IGDA asks devs to reconsider use of NFTs and blockchain tech

IGDA asks devs to reconsider use of NFTs and blockchain tech

The International Game Developer Association (IGDA) has asks developers to reconsider their use of non-fungible tokens (NFTs).

In a release on its website, the organisation said that companies should stop using NFTs in "singular ecosystems" and to employ proof of stake blockchains rather than the currently more common proof of work. Proof of stake uses far less energy than proof of work.

IGDA also says that NFTs shouldn't be used when databases can handle all of the information required, given that this doesn't require as much in the way of energy consumption.

All of this is due to the huge amount of power these technologies need and the ensuing environmental impact.

The organisation also says that developers should stop the practice of background mining on user machines without them being aware. This is pretty self-explanatory we feel and if you're doing this it's a bit of a dick move, not least due to the massive and increasing energy requirements of mining.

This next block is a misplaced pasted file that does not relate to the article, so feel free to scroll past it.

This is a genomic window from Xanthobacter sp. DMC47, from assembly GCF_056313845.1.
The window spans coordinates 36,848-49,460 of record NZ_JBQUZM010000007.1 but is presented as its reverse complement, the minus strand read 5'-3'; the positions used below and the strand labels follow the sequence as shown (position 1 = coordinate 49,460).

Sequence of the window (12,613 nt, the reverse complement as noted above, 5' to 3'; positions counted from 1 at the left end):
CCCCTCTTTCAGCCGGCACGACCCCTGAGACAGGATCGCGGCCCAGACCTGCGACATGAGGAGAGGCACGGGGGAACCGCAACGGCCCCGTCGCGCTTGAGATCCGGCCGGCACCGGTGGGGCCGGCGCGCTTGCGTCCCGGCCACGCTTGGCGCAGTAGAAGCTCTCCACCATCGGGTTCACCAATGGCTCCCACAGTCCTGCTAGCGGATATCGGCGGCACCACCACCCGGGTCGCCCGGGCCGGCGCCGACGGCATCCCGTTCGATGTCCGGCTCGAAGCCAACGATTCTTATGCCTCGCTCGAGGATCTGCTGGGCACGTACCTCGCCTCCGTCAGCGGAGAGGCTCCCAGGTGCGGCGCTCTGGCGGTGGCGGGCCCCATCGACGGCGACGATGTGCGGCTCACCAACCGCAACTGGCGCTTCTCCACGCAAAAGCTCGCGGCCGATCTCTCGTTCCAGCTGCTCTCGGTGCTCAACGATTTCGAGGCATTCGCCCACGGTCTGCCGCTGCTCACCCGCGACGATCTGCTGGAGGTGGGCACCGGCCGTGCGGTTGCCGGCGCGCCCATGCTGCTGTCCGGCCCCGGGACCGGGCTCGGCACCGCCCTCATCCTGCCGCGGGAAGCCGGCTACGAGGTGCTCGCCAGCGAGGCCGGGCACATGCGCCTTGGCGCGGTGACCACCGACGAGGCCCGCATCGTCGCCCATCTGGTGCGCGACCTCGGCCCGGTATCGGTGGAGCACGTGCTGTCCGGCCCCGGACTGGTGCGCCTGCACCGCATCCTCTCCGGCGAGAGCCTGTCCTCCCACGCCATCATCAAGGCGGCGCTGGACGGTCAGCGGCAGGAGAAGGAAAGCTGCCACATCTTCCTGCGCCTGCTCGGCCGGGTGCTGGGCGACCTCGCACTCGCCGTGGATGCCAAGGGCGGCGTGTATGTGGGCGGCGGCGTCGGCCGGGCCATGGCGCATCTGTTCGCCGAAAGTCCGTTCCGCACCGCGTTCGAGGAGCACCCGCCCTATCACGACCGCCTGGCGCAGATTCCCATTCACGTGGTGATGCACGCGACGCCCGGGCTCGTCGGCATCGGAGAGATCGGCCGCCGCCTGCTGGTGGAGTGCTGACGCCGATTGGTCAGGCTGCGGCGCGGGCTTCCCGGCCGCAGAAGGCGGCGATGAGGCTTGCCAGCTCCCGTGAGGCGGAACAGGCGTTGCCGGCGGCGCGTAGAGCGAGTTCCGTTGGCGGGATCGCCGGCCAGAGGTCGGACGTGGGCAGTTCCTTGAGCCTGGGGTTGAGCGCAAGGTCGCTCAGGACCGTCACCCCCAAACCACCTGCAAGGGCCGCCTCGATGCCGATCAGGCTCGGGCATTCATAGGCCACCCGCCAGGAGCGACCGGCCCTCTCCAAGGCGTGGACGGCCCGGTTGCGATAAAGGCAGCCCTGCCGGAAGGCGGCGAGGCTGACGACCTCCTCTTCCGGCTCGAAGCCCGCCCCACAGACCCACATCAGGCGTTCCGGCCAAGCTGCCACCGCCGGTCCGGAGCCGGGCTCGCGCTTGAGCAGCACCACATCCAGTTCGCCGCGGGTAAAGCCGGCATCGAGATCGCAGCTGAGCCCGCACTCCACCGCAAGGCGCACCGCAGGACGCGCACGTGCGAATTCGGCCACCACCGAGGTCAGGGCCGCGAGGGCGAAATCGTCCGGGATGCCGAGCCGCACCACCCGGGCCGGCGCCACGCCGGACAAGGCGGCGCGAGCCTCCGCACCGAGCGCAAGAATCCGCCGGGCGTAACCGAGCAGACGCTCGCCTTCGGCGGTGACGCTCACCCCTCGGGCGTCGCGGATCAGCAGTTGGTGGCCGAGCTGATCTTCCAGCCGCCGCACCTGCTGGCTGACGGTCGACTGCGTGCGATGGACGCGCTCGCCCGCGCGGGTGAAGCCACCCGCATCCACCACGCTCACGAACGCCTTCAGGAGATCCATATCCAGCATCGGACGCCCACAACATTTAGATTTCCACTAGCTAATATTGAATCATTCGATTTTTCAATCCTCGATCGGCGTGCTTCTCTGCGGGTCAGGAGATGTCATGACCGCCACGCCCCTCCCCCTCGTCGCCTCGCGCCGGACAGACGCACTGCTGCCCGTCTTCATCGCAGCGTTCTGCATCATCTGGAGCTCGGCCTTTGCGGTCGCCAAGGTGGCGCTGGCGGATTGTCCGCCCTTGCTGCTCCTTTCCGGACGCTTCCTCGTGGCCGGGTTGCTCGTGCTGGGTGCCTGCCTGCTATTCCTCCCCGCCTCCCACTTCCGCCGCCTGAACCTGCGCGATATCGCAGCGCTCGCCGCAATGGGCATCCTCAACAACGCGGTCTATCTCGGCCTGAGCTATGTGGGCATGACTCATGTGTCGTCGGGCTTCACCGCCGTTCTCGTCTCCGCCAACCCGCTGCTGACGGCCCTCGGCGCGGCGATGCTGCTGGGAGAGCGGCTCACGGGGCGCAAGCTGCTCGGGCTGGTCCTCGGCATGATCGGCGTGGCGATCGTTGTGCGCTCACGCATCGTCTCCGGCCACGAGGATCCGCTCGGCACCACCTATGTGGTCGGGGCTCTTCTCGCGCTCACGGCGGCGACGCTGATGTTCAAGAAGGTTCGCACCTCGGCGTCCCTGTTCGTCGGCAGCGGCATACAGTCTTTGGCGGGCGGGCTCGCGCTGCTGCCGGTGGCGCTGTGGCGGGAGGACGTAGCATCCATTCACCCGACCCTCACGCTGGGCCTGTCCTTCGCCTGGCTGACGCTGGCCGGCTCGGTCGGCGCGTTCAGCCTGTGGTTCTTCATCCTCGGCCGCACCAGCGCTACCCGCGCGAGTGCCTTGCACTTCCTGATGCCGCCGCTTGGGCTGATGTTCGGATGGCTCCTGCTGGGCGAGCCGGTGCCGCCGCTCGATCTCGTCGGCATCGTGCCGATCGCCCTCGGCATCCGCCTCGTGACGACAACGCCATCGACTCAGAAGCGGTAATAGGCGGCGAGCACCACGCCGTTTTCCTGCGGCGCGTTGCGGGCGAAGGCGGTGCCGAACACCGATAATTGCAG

"Though the game industry pushes on the cutting edge of technology and rapidly incorporates advancements in our projects, we should not be treating energy inefficient methods as solutions looking for a problem," the IGDA wrote.

"As a cutting edge industry, it is not only our responsibility to push forward technology innovation, but also to maintain an ethical approach that considers the impact of our work upon the greater world."

To the surprise of no one, everyone's favourite video games zombie Atari jumped head-first into the NFT space in March of this year with tokens that claimed to pay tribute to the classic IP the company currently occupying the dead skin of actual innovators owns decades down the line.

PCGamesInsider Contributing Editor

Alex Calvin is a freelance journalist who writes about the business of games. He started out at UK trade paper MCV in 2013 and left as deputy editor over three years later. In June 2017, he joined Steel Media as the editor for new site In October 2019 he left this full-time position at the company but still contributes to the site on a daily basis. He has also written for, VGC, Games London, The Observer/Guardian and Esquire UK.